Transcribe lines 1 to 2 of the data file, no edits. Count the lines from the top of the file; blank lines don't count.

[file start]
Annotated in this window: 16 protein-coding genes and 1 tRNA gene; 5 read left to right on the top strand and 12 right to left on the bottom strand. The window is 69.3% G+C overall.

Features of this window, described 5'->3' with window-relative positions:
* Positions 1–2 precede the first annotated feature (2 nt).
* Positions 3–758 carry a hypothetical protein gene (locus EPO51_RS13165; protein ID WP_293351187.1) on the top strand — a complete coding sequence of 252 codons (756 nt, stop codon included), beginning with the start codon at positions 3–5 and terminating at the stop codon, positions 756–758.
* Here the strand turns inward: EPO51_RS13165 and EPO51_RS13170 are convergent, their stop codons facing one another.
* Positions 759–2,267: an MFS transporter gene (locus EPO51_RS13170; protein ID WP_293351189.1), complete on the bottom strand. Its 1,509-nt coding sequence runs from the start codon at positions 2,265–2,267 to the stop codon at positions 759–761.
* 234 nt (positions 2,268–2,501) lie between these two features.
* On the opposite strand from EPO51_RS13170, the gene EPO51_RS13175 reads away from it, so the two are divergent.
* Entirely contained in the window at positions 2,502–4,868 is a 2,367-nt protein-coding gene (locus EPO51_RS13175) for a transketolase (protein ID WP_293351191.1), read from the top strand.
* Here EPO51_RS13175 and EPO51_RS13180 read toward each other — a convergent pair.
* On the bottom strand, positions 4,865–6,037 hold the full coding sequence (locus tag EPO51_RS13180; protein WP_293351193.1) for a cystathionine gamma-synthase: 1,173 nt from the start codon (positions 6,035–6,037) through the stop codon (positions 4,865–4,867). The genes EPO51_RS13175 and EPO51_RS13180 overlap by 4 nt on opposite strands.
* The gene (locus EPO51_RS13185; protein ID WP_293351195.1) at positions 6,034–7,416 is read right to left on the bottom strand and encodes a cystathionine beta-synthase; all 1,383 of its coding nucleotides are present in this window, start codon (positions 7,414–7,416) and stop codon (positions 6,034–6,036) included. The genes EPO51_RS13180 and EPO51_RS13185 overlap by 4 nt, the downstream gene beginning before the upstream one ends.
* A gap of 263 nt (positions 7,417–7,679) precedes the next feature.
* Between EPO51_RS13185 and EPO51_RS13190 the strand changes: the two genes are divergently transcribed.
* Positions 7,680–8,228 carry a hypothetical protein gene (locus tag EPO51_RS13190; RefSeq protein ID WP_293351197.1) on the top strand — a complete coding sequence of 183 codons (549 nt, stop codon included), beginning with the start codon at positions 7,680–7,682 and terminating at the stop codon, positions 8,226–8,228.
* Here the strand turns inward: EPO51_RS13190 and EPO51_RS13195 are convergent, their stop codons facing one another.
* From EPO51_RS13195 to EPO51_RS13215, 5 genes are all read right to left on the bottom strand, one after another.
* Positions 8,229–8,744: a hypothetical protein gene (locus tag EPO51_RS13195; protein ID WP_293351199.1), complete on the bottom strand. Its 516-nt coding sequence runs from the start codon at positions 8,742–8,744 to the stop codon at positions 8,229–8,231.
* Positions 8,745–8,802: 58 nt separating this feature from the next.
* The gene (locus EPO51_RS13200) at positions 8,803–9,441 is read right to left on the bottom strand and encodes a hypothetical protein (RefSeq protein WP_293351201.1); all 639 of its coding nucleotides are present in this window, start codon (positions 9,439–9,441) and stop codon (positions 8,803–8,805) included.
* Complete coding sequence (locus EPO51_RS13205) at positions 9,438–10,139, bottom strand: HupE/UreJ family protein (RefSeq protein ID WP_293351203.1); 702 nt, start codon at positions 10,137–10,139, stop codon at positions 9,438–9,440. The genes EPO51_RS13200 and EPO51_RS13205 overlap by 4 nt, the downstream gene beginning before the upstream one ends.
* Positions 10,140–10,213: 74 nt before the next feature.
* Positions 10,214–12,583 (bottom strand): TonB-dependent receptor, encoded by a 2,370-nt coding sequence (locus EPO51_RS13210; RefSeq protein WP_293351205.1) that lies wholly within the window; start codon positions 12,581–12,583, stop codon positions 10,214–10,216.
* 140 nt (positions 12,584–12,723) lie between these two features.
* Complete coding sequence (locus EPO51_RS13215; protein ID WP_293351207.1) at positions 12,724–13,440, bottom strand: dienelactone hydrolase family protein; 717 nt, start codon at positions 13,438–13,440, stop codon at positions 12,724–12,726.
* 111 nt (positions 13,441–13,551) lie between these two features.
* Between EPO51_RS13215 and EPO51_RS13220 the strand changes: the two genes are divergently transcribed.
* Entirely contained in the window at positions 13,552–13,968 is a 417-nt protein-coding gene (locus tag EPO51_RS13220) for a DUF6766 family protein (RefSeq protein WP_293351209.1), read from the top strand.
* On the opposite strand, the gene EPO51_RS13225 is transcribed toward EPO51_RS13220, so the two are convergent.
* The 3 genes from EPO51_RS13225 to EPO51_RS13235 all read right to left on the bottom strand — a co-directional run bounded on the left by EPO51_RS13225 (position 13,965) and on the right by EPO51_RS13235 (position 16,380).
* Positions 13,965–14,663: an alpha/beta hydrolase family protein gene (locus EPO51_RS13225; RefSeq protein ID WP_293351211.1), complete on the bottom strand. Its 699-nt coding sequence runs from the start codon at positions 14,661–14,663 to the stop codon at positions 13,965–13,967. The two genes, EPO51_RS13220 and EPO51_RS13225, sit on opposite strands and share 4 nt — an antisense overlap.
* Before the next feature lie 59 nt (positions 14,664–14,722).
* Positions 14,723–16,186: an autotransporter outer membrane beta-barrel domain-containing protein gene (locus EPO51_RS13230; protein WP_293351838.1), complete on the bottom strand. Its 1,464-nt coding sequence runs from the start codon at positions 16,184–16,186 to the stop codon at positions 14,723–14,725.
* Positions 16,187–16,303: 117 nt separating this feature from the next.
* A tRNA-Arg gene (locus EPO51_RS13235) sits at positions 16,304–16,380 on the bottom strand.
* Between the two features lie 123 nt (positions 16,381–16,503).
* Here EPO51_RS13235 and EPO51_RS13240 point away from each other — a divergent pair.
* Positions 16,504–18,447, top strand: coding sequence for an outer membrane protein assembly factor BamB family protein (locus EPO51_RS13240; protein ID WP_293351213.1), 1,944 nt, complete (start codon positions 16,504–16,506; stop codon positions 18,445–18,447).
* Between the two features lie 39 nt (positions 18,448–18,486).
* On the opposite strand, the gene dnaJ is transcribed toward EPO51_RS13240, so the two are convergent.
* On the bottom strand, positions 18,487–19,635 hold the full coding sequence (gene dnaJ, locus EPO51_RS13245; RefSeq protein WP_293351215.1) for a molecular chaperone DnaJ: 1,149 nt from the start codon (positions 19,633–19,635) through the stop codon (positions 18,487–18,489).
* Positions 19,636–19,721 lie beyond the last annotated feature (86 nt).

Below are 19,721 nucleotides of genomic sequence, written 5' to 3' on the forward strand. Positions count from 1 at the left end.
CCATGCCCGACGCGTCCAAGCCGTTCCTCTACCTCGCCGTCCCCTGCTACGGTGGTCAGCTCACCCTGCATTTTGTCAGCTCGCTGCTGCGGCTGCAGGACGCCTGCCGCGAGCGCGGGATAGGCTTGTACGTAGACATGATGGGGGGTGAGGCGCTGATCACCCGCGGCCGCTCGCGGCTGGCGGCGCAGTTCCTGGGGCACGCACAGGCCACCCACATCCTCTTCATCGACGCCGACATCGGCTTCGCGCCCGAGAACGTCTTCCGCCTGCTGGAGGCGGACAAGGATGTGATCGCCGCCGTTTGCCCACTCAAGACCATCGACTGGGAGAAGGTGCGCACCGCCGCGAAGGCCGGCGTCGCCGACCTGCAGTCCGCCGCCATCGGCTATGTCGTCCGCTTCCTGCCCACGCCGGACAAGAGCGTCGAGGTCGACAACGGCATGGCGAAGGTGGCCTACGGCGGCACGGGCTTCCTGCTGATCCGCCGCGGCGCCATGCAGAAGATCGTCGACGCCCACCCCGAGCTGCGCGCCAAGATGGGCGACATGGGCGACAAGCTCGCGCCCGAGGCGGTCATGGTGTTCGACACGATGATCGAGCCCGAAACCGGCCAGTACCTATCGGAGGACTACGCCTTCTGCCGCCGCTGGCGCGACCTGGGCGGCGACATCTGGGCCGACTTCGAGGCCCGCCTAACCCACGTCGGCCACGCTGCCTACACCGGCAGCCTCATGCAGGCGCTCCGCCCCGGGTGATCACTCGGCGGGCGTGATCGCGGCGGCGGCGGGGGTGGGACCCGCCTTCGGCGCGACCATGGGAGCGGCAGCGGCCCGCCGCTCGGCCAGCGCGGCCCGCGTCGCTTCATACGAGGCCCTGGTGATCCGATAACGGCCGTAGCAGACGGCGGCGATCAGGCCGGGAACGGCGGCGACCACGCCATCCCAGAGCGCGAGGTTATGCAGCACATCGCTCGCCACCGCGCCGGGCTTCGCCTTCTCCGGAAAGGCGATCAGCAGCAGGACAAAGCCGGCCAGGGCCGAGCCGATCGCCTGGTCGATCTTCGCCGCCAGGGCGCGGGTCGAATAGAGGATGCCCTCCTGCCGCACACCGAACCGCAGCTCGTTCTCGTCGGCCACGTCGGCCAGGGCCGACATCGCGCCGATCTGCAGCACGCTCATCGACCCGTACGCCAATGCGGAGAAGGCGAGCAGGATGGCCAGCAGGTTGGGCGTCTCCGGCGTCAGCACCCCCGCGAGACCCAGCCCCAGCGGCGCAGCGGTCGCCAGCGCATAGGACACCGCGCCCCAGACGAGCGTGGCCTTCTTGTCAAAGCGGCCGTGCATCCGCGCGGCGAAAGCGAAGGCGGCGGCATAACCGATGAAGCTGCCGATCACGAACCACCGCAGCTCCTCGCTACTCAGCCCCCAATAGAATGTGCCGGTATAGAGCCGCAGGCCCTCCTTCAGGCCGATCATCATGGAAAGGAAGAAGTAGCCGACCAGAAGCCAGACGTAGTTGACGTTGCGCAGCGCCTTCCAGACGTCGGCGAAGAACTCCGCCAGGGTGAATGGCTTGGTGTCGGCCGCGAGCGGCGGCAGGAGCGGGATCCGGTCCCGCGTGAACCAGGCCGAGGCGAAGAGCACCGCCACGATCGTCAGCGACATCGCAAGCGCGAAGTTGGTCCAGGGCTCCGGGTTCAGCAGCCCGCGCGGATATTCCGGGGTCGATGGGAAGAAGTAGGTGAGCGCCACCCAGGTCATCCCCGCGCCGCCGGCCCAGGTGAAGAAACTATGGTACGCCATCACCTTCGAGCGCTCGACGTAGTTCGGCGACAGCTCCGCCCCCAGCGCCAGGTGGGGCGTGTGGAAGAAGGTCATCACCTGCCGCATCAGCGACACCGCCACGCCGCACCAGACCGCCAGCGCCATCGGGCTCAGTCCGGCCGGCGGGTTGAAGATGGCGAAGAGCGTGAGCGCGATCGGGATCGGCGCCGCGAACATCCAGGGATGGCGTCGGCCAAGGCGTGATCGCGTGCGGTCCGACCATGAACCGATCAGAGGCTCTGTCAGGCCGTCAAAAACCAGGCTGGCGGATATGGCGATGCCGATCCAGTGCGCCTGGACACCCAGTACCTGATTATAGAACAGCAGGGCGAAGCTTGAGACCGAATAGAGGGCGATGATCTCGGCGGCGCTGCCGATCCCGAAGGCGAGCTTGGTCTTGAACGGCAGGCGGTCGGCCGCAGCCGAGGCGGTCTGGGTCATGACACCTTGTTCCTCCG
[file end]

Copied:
Annotated in this window: 16 protein-coding genes and 1 tRNA gene; 5 read left to right on the top strand and 12 right to left on the bottom strand. The window is 69.3% G+C overall.

Features of this window, described 5'->3' with window-relative positions: